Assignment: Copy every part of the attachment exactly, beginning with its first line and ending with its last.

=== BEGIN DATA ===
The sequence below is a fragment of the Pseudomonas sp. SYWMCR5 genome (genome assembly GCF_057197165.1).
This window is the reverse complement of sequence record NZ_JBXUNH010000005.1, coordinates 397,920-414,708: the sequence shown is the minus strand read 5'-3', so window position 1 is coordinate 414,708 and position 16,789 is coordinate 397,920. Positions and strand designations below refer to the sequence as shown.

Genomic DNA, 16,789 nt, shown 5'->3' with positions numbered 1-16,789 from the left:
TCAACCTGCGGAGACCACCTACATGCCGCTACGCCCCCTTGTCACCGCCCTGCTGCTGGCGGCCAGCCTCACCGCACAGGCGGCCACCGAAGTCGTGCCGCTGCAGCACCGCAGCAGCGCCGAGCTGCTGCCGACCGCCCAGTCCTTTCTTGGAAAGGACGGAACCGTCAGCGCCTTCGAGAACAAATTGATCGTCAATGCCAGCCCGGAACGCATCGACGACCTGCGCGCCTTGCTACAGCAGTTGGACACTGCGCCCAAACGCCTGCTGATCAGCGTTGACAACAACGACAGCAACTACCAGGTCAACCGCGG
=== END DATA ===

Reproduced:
The sequence below is a fragment of the Pseudomonas sp. SYWMCR5 genome (genome assembly GCF_057197165.1).
This window is the reverse complement of sequence record NZ_JBXUNH010000005.1, coordinates 397,920-414,708: the sequence shown is the minus strand read 5'-3', so window position 1 is coordinate 414,708 and position 16,789 is coordinate 397,920. Positions and strand designations below refer to the sequence as shown.

Genomic DNA, 16,789 nt, shown 5'->3' with positions numbered 1-16,789 from the left:
TCAACCTGCGGAGACCACCTACATGCCGCTACGCCCCCTTGTCACCGCCCTGCTGCTGGCGGCCAGCCTCACCGCACAGGCGGCCACCGAAGTCGTGCCGCTGCAGCACCGCAGCAGCGCCGAGCTGCTGCCGACCGCCCAGTCCTTTCTTGGAAAGGACGGAACCGTCAGCGCCTTCGAGAACAAATTGATCGTCAATGCCAGCCCGGAACGCATCGACGACCTGCGCGCCTTGCTACAGCAGTTGGACACTGCGCCCAAACGCCTGCTGATCAGCGTTGACAACAACGACAGCAACTACCAGGTCAACCGCGG